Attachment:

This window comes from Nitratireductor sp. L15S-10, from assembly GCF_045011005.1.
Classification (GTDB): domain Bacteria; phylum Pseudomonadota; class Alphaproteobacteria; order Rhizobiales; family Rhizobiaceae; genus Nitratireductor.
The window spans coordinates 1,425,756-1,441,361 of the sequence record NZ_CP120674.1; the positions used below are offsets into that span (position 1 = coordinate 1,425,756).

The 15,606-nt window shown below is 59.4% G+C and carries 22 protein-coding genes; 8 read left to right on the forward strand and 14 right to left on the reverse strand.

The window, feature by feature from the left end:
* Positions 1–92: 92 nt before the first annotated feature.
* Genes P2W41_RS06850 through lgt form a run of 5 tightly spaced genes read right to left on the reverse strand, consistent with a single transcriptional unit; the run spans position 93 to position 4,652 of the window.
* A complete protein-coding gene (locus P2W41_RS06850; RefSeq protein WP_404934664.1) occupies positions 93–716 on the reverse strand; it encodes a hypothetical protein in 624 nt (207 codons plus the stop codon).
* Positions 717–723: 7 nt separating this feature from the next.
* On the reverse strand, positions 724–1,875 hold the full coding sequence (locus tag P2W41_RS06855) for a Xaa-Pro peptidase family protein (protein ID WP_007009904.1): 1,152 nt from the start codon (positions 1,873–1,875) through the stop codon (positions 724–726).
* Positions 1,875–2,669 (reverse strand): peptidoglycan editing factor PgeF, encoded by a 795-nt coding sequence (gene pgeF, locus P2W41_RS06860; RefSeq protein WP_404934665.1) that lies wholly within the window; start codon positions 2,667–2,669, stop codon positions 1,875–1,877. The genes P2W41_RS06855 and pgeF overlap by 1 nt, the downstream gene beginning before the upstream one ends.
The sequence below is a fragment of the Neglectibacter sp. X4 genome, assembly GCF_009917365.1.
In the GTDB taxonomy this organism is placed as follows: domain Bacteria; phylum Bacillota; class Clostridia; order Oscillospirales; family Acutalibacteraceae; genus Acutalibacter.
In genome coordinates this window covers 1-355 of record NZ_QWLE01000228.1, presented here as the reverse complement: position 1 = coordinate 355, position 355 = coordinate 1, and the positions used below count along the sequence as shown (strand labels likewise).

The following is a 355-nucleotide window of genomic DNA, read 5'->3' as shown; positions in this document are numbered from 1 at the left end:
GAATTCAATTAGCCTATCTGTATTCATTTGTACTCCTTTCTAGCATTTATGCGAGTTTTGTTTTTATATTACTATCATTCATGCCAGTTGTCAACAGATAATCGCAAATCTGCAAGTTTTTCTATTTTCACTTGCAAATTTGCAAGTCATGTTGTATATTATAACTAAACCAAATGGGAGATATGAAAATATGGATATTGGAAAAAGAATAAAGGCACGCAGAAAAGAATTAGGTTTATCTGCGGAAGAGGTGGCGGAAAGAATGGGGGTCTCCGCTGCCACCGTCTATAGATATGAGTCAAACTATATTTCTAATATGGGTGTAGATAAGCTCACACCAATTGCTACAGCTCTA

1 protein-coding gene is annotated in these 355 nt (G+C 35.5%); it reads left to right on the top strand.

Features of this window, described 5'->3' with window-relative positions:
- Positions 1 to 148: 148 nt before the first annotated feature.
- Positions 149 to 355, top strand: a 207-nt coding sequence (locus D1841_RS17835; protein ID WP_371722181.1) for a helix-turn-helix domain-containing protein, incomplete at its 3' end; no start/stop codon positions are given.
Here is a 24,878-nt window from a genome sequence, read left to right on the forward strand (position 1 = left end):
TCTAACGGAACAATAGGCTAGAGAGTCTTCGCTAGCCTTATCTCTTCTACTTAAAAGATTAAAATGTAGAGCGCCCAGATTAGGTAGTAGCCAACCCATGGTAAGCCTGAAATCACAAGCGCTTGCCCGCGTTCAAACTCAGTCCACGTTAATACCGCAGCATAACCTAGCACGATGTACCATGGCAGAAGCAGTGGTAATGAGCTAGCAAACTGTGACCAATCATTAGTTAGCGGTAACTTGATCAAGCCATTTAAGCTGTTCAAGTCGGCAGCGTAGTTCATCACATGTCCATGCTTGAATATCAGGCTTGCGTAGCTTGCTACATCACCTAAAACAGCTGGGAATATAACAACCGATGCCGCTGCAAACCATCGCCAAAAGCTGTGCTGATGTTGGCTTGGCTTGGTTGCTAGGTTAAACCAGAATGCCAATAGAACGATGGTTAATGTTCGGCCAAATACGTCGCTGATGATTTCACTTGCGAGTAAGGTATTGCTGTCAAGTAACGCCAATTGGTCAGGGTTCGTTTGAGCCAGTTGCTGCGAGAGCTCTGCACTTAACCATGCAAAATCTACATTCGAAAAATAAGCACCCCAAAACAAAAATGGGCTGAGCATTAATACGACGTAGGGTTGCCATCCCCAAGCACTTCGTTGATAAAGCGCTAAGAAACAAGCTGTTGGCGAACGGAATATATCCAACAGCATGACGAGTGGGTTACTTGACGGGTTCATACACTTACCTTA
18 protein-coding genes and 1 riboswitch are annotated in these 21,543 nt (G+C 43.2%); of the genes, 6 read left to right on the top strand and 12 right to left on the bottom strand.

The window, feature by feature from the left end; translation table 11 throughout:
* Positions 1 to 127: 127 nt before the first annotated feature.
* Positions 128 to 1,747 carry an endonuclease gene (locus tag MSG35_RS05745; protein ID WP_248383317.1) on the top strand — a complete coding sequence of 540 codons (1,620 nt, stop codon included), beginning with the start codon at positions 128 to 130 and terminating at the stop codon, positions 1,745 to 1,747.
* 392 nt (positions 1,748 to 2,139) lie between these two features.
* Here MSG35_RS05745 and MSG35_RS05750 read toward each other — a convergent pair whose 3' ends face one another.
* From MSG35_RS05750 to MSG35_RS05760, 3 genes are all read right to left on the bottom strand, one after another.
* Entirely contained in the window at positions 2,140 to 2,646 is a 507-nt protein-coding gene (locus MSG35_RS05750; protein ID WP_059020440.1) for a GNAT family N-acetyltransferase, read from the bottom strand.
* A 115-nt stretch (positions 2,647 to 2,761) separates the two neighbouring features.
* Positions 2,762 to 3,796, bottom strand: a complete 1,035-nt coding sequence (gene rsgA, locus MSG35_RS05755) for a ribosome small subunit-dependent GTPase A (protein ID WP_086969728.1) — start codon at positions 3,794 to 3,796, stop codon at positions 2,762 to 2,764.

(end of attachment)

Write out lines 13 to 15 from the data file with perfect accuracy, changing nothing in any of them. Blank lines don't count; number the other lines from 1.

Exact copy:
In the GTDB taxonomy this organism is placed as follows: domain Bacteria; phylum Bacillota; class Clostridia; order Oscillospirales; family Acutalibacteraceae; genus Acutalibacter.
In genome coordinates this window covers 1-355 of record NZ_QWLE01000228.1, presented here as the reverse complement: position 1 = coordinate 355, position 355 = coordinate 1, and the positions used below count along the sequence as shown (strand labels likewise).

The following is a 355-nucleotide window of genomic DNA, read 5'->3' as shown; positions in this document are numbered from 1 at the left end: